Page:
On Mon, Sep 03, 2001 at 05:01:19PM +0800, Jeff Murphy wrote:
> /* lines i'm interested in - is that what PPWCTLONIRQ means?? */
> int busy = PARPORT_STATUS_PAPEROUT | PARPORT_STATUS_ERROR;
> int ready = PARPORT_STATUS_PAPEROUT | PARPORT_STATUS_ERROR;
No. It means 'write this to the control port the next time an
> ioctl( fd, PPWCTLONIRQ, &busy );
> ioctl( fd, PPWCONTROL, &ready );
So what you're doing here is writing a value to the control port with
PPWCONTROL, and queuing up a response to an interrupt: but the
response is 'no change'.
> res = select( fd+1, &readfds, NULL, NULL, NULL );
And then you're waiting for the interrupt, which never comes since
it's tied to nAck (which presumably your device doesn't touch).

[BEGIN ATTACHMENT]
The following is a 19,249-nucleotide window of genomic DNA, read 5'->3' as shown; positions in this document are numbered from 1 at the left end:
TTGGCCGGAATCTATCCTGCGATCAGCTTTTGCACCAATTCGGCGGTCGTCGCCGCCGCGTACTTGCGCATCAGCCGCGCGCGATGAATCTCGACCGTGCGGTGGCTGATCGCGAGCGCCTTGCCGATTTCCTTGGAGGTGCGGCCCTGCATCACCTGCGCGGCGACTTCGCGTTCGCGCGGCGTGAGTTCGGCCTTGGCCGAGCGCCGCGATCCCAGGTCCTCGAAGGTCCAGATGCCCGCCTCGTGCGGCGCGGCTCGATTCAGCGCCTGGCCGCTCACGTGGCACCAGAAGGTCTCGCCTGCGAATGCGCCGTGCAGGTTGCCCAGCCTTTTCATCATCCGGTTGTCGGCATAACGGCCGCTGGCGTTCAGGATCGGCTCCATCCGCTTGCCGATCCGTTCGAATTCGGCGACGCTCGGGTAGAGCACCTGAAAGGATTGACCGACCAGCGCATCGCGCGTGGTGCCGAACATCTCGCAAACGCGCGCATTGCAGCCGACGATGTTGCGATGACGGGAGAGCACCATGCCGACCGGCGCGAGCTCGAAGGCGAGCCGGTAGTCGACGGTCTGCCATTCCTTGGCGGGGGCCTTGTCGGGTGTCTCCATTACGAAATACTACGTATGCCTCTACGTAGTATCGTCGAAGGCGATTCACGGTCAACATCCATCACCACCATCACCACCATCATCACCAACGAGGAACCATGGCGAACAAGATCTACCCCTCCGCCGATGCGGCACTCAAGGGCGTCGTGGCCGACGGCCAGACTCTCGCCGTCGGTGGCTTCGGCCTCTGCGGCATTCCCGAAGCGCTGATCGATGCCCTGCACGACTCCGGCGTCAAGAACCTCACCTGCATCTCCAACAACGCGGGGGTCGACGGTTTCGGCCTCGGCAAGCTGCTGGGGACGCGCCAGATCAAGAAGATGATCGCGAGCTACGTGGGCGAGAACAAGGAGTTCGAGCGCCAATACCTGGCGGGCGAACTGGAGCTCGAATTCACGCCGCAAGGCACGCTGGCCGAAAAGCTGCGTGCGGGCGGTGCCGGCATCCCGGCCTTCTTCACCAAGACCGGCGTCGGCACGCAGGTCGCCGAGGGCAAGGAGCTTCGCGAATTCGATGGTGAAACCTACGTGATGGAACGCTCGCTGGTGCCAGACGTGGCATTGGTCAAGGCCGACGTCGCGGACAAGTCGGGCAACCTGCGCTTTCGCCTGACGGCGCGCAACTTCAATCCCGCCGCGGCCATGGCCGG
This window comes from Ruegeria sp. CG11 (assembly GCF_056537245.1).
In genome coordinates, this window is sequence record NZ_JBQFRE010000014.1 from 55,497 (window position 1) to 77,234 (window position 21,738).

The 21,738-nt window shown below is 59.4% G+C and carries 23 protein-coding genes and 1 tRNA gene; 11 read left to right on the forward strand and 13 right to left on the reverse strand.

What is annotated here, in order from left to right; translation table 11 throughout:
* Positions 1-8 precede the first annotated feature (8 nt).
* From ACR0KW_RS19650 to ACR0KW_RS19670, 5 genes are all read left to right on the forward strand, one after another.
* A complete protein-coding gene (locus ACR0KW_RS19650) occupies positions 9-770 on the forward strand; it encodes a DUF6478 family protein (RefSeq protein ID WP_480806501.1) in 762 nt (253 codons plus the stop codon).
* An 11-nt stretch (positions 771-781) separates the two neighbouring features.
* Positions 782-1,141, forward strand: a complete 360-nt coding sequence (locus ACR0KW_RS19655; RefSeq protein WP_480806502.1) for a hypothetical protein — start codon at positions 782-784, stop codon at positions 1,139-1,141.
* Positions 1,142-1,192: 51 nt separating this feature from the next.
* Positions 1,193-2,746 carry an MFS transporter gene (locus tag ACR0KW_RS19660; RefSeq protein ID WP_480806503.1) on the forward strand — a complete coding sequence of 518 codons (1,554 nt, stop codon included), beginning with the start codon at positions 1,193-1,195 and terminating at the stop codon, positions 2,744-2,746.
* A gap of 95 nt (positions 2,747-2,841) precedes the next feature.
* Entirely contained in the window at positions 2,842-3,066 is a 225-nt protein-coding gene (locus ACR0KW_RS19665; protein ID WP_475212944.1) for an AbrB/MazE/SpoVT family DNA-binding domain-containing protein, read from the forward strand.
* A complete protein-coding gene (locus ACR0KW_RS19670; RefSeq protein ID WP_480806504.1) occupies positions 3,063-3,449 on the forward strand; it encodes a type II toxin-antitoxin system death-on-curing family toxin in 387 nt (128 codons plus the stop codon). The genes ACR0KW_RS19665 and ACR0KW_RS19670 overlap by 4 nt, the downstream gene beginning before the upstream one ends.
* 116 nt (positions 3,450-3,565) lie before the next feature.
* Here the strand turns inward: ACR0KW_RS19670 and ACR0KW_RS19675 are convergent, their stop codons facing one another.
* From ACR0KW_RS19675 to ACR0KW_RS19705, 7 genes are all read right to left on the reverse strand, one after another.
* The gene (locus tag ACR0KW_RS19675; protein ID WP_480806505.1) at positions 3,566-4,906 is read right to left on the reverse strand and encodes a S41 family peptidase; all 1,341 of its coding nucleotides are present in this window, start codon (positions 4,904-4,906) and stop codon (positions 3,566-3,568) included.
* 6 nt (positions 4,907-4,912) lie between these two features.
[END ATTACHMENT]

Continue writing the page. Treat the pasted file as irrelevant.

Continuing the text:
The point about PPWCTLONIRQ is that it's for implementing handshakes.
You write control lines to say 'give me data and then shake nAck', the
peripheral writes data and shakes nAck to trigger an interrupt, and
then the kernel driver (since it's faster than user space) writes the
control lines to say 'okay, thanks, now hold on while I deal with
it'. Then, if user space is in select() it can wake it up.
Does that make sense?
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This archive was generated by hypermail 2b29 : Mon Sep 03 2001 - 13:07:56 EDT